Hippolyte Taine (1875/1971) mentored Sullivan, explaining that “exact imitation” really does not define a piece of art, but art depends on its “intellectual” not its “mechanical” characteristics. Taine wrote: “It is essential, then, to closely imitate something in an object; but not everything” (pp. 51 & 56). Sullivan (1956) takes a harsher view against imitation and claims that his antipathy toward it originated in high school. He writes: “And this is all that he gathered from the ‘Orders’—that they really were fairy tales of the long ago, now by the learned made rigid, mechanical and inane in the books he was pursuing, wherein they were stultified, for lack of common sense and human feeling” (p. 187). To be sure, his aversion to imitation may have begun as a teenager; however, Taine’s commentary on the issue likely caused Sullivan to reaffirm his belief that imitation should not be the artistic standard. His architecture stands today as a testament of his commitment to artistic originality. By challenging the younger generation, mentors can shape the future, providing them means to soar above the accomplishments of the current generation.
Louis Sullivan relished the ideas he discovered in the books of his day; he did not find life in the old ideas. Conversely, his contemporary architects in America clung tenaciously to old styles, but Sullivan (1956) would not be dissuaded from a more liberal ideal: “And he was told that these ‘Orders’ were ‘Classic,’ which implied an arrival at the goal of Platonic perfection of idea. But Louis by nature was not given to that kind of faith. His faith ever lay in the oft-seen creative power and glory of man. His faith lay indeed in freedom. The song of Spring was the song in his heart” (p. 187). For years American artists had mimicked what they perceived as Europe’s superior artistic styles, but Sullivan followed his heart and declared his own artistic independence, gaining the admiration of the next generation of American architects. It seems that Sullivan had developed his own art-of-possibilities attitude long before the Zanders did.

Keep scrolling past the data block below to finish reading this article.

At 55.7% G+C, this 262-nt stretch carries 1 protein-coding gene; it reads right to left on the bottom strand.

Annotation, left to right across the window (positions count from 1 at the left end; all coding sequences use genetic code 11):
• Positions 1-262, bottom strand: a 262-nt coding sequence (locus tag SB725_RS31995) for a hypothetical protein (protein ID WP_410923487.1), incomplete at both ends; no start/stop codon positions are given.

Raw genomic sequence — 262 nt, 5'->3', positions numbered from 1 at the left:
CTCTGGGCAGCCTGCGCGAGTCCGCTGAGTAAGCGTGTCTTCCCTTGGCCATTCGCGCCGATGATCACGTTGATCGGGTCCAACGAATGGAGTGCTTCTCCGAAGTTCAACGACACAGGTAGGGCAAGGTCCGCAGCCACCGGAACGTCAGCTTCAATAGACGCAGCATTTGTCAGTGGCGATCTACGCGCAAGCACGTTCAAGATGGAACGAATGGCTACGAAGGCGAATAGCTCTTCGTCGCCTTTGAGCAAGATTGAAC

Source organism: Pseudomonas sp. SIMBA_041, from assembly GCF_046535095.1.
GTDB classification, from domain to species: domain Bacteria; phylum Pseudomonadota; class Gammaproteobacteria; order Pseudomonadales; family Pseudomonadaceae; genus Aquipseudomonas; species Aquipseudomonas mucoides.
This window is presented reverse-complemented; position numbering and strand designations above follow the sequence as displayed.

How Authors and Poets Mentor and Inspire
Authors act as mentors. In this capacity Sullivan mentored younger architects in the final years of his life through his writings. He published articles in architectural periodicals of his day, which can be found in The Public Papers, an anthology compiled and edited by Robert Twombly in 1988. Sullivan’s extensive study of books was ingrained into his mind and found an outlet in his autobiography and essays. He admired Walt Whitman’s poetry, recognizing him as America’s greatest poet. Therefore, his reading of Whitman’s poetry inspired him to become America’s voice in architecture, so savoring his mentor’s words contributed to his development as a writer.
Ample evidence shows that Louis Sullivan considered Whitman’s poetry to be the epitome of art. Robert Twombly (1988) writes that Sullivan once wrote a letter to Whitman in which he recognized the painstaking efforts of creating poetic art:
“[Sullivan] so identified with the poet, whom he never met, that in 1887, while making change after laborious change on designs for the Chicago Auditorium because his clients could not decide what they wanted, Sullivan sent Whitman a soul-searching letter. “I, too, ‘have sweated through fog with linguists and contenders,’” he lamented, quoting the poet. “I, too, ‘have pried through the strata, analyzed to a hair.’ Reaching for the basis of a virile and indigenous art.” Whitman did not reply, but is said to have cherished the letter” (p. xvii).